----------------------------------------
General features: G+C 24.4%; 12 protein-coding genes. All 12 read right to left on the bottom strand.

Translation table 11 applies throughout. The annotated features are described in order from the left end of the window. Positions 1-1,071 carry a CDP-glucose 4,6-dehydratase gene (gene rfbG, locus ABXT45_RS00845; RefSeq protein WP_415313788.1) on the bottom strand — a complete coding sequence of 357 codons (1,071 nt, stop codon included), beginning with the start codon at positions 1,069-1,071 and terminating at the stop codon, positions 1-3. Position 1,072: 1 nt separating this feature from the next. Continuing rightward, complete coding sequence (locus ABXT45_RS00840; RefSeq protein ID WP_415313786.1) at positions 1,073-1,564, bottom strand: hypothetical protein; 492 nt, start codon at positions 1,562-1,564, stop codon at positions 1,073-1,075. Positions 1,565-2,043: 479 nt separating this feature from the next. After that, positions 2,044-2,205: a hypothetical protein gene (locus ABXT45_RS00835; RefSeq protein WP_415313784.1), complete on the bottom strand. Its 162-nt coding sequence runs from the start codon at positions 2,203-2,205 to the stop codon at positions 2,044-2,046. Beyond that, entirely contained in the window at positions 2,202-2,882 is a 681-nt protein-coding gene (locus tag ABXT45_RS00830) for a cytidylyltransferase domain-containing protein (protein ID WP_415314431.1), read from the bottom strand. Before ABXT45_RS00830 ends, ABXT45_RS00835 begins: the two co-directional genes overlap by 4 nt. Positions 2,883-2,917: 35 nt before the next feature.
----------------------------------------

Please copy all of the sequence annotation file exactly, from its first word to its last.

General features: G+C 24.4%; 12 protein-coding genes. All 12 read right to left on the bottom strand.

Translation table 11 applies throughout. The annotated features are described in order from the left end of the window. Positions 1-1,071 carry a CDP-glucose 4,6-dehydratase gene (gene rfbG, locus ABXT45_RS00845; RefSeq protein WP_415313788.1) on the bottom strand — a complete coding sequence of 357 codons (1,071 nt, stop codon included), beginning with the start codon at positions 1,069-1,071 and terminating at the stop codon, positions 1-3. Position 1,072: 1 nt separating this feature from the next. Continuing rightward, complete coding sequence (locus ABXT45_RS00840; RefSeq protein ID WP_415313786.1) at positions 1,073-1,564, bottom strand: hypothetical protein; 492 nt, start codon at positions 1,562-1,564, stop codon at positions 1,073-1,075. Positions 1,565-2,043: 479 nt separating this feature from the next. After that, positions 2,044-2,205: a hypothetical protein gene (locus ABXT45_RS00835; RefSeq protein WP_415313784.1), complete on the bottom strand. Its 162-nt coding sequence runs from the start codon at positions 2,203-2,205 to the stop codon at positions 2,044-2,046. Beyond that, entirely contained in the window at positions 2,202-2,882 is a 681-nt protein-coding gene (locus tag ABXT45_RS00830) for a cytidylyltransferase domain-containing protein (protein ID WP_415314431.1), read from the bottom strand. Before ABXT45_RS00830 ends, ABXT45_RS00835 begins: the two co-directional genes overlap by 4 nt. Positions 2,883-2,917: 35 nt before the next feature.